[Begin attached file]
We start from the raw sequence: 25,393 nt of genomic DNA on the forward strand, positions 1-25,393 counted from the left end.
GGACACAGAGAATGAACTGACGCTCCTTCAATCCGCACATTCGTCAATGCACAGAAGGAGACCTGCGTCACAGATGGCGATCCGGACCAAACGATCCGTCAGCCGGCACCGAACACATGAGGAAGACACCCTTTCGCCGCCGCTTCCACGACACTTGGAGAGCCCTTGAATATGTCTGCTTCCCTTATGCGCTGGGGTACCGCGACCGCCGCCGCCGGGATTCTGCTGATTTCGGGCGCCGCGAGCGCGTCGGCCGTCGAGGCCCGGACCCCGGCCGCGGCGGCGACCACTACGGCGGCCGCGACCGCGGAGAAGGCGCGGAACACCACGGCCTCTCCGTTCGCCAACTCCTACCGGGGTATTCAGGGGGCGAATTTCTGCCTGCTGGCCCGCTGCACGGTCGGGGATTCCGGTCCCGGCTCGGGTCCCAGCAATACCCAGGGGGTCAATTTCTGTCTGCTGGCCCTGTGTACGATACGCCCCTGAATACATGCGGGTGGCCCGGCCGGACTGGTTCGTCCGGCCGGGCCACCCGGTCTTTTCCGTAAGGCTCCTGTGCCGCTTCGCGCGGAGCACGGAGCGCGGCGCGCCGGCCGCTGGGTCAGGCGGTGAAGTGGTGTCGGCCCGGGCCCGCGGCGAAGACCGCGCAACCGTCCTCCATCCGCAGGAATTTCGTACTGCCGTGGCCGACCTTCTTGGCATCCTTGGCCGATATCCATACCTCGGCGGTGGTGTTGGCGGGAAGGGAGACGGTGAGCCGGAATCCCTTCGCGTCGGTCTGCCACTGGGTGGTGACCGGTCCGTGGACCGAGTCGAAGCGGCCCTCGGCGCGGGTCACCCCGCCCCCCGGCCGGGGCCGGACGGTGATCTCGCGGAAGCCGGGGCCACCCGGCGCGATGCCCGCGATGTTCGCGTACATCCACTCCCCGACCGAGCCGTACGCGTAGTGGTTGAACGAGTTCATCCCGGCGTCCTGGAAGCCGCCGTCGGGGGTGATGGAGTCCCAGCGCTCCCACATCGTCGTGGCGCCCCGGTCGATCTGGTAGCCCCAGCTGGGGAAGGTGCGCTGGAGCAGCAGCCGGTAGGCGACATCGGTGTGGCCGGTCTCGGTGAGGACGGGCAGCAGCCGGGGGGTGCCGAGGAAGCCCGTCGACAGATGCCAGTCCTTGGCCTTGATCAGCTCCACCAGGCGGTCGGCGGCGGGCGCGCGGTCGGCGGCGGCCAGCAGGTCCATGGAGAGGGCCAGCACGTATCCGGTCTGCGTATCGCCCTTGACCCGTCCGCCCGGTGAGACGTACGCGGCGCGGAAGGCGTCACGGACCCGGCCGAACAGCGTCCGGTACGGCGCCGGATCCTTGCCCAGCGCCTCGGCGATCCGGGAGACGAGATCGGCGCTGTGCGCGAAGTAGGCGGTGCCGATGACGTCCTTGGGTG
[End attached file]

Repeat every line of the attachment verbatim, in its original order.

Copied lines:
We start from the raw sequence: 25,393 nt of genomic DNA on the forward strand, positions 1-25,393 counted from the left end.
GGACACAGAGAATGAACTGACGCTCCTTCAATCCGCACATTCGTCAATGCACAGAAGGAGACCTGCGTCACAGATGGCGATCCGGACCAAACGATCCGTCAGCCGGCACCGAACACATGAGGAAGACACCCTTTCGCCGCCGCTTCCACGACACTTGGAGAGCCCTTGAATATGTCTGCTTCCCTTATGCGCTGGGGTACCGCGACCGCCGCCGCCGGGATTCTGCTGATTTCGGGCGCCGCGAGCGCGTCGGCCGTCGAGGCCCGGACCCCGGCCGCGGCGGCGACCACTACGGCGGCCGCGACCGCGGAGAAGGCGCGGAACACCACGGCCTCTCCGTTCGCCAACTCCTACCGGGGTATTCAGGGGGCGAATTTCTGCCTGCTGGCCCGCTGCACGGTCGGGGATTCCGGTCCCGGCTCGGGTCCCAGCAATACCCAGGGGGTCAATTTCTGTCTGCTGGCCCTGTGTACGATACGCCCCTGAATACATGCGGGTGGCCCGGCCGGACTGGTTCGTCCGGCCGGGCCACCCGGTCTTTTCCGTAAGGCTCCTGTGCCGCTTCGCGCGGAGCACGGAGCGCGGCGCGCCGGCCGCTGGGTCAGGCGGTGAAGTGGTGTCGGCCCGGGCCCGCGGCGAAGACCGCGCAACCGTCCTCCATCCGCAGGAATTTCGTACTGCCGTGGCCGACCTTCTTGGCATCCTTGGCCGATATCCATACCTCGGCGGTGGTGTTGGCGGGAAGGGAGACGGTGAGCCGGAATCCCTTCGCGTCGGTCTGCCACTGGGTGGTGACCGGTCCGTGGACCGAGTCGAAGCGGCCCTCGGCGCGGGTCACCCCGCCCCCCGGCCGGGGCCGGACGGTGATCTCGCGGAAGCCGGGGCCACCCGGCGCGATGCCCGCGATGTTCGCGTACATCCACTCCCCGACCGAGCCGTACGCGTAGTGGTTGAACGAGTTCATCCCGGCGTCCTGGAAGCCGCCGTCGGGGGTGATGGAGTCCCAGCGCTCCCACATCGTCGTGGCGCCCCGGTCGATCTGGTAGCCCCAGCTGGGGAAGGTGCGCTGGAGCAGCAGCCGGTAGGCGACATCGGTGTGGCCGGTCTCGGTGAGGACGGGCAGCAGCCGGGGGGTGCCGAGGAAGCCCGTCGACAGATGCCAGTCCTTGGCCTTGATCAGCTCCACCAGGCGGTCGGCGGCGGGCGCGCGGTCGGCGGCGGCCAGCAGGTCCATGGAGAGGGCCAGCACGTATCCGGTCTGCGTATCGCCCTTGACCCGTCCGCCCGGTGAGACGTACGCGGCGCGGAAGGCGTCACGGACCCGGCCGAACAGCGTCCGGTACGGCGCCGGATCCTTGCCCAGCGCCTCGGCGATCCGGGAGACGAGATCGGCGCTGTGCGCGAAGTAGGCGGTGCCGATGACGTCCTTGGGTG